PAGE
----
Scalia’s visit spurs clash of ideas
February 11, 2002
Liberal? Conservative? A pox on both houses, said U.S. Supreme Court Justice Antonin Scalia at a ceremony dedicating the law school’s Wood Hall on February 10.
Speaking before a crowd of more than 1,000 in Pamplin Sports Center, Scalia described himself as an “originalist,” explaining that he interprets the U.S. Constitution according to the letter of the document and the meaning its authors intended for it.
Scalia’s visit was not universally embraced, particularly among those who take issue with the justice’s legal opinions as they relate to abortion, gay rights, the environment, and other issues.
Lewis & Clark welcomed him to campus “not because we endorse, or do not endorse, his views, but because he is a formidable thinker, a forceful speaker, and—most important—one of nine individuals who interpret our nation’s Constitution and determine the course of American society,” said President Michael Mooney. “Part of our mission as a liberal arts college is to educate civic leaders by facilitating the contest of ideas.”
In Scalia’s speech, which was often humorous, he argued against those who favor a “living Constitution” that “morphs to fill up with each generation’s most passionate beliefs.”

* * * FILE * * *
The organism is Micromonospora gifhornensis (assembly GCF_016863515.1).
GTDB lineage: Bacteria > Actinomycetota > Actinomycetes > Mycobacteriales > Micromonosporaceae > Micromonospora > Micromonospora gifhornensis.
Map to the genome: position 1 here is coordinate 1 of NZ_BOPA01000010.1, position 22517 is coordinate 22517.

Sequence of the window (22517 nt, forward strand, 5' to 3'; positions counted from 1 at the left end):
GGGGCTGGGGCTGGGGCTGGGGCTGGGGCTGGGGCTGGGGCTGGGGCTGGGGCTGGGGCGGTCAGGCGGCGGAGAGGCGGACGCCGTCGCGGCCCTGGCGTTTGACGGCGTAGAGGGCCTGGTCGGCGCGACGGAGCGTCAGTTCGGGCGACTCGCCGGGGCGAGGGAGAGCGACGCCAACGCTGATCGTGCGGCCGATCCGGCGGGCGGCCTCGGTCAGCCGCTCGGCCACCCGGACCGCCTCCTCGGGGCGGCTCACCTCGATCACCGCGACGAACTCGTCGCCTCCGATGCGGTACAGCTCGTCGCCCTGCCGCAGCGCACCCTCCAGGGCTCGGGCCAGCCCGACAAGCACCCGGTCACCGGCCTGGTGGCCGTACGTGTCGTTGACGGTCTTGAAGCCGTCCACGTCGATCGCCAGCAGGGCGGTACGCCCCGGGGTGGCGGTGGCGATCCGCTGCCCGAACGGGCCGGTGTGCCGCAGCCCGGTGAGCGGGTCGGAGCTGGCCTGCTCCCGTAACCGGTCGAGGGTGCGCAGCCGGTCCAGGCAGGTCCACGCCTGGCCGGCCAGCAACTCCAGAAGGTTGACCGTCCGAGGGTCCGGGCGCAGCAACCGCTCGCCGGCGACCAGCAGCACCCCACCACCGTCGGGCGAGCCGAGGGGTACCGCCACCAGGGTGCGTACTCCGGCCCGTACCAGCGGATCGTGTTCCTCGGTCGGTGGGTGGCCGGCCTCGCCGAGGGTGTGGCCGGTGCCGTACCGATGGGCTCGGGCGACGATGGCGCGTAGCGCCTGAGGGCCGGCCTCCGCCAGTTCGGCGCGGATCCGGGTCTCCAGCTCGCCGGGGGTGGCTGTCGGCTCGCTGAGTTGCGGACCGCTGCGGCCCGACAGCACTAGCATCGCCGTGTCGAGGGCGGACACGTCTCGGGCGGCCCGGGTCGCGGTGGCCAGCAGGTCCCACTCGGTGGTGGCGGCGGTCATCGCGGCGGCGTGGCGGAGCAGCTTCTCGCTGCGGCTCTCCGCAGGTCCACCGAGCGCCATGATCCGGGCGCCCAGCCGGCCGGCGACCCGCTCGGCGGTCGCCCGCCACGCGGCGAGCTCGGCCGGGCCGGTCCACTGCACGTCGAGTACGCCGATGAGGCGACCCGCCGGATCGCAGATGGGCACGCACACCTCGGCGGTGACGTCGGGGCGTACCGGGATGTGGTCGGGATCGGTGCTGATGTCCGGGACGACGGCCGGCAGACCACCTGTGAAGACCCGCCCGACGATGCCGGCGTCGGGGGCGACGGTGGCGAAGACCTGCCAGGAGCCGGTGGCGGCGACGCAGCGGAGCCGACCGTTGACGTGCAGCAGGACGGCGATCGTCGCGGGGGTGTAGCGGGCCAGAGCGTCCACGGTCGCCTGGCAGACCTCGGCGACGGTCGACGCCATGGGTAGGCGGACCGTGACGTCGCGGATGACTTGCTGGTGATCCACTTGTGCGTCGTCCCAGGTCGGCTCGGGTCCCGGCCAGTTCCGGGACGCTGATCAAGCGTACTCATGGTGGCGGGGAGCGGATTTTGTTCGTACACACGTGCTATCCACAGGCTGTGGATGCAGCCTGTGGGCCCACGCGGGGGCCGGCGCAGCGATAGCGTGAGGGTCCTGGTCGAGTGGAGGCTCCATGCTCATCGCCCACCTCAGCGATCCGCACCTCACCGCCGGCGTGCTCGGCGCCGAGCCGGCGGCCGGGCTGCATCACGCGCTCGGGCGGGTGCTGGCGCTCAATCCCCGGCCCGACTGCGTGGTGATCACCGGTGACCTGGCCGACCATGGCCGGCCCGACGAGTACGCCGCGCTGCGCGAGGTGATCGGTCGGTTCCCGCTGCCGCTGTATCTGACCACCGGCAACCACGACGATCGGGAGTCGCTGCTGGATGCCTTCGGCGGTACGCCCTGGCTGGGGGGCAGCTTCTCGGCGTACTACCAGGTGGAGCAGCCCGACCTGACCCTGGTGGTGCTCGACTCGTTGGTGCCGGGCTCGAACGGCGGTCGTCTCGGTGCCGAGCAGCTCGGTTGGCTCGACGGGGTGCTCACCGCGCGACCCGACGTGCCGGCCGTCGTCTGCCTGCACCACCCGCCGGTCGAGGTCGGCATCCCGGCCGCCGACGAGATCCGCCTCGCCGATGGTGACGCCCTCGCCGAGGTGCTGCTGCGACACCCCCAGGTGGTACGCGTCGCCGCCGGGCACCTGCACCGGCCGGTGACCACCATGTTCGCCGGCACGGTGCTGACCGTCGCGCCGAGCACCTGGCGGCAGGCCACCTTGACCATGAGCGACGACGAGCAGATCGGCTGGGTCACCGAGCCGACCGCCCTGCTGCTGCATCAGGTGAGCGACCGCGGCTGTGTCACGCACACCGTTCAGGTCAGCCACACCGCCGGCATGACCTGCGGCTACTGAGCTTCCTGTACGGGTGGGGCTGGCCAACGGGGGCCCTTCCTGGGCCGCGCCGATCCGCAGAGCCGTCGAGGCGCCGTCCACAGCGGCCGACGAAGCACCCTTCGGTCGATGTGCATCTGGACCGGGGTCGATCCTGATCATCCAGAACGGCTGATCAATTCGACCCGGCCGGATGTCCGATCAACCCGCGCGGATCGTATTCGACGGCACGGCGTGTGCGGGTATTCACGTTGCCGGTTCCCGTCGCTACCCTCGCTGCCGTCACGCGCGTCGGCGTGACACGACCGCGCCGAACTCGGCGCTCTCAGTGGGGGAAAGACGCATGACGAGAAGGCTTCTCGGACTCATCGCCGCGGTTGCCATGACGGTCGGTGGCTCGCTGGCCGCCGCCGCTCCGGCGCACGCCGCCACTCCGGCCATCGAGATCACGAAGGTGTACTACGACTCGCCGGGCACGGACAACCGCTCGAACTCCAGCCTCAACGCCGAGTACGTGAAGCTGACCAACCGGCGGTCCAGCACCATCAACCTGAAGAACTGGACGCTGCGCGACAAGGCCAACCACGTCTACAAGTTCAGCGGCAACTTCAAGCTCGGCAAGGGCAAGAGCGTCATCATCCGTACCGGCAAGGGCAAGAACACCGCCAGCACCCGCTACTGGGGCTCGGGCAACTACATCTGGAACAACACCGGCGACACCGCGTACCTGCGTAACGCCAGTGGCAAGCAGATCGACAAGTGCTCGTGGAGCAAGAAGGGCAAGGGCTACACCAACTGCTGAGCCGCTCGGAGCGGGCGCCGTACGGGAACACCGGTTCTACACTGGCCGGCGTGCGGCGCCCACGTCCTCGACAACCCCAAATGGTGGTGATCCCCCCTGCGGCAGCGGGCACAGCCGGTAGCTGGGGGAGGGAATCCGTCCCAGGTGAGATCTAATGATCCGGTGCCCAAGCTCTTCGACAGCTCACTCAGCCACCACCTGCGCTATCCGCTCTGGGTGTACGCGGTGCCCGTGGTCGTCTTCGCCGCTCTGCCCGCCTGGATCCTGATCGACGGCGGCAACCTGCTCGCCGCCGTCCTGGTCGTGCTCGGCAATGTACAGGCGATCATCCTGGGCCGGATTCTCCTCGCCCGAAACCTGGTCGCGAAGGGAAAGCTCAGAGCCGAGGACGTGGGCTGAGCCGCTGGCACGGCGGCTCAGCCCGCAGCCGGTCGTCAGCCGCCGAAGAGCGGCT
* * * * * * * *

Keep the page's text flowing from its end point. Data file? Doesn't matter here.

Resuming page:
The primary purposes of the constitution are to define the balance and separation of powers in our tripartite government, and through the Bill of Rights, to protect the individual against the majority, he commented, noting that “conservatives are just as willing and eager to distort the Constitution as are liberals.”
“The trick to governance is striking the balance between freedom and order,” Scalia said.
The College also managed to strike that balance as more than 250 people, representing the Oregon Sierra Club, National Abortion and reproductive Rights Action League, Portland National Lawyers Guild, and about 20 other environmental and political advocacy groups, gathered on the street and then paraded on campus to protest Scalia’s decisions.
Inside Pamplin, after receiving a standing ovation, Scalia said, “Thanks for the warm applause. I’ll go outside now to regain some humility.”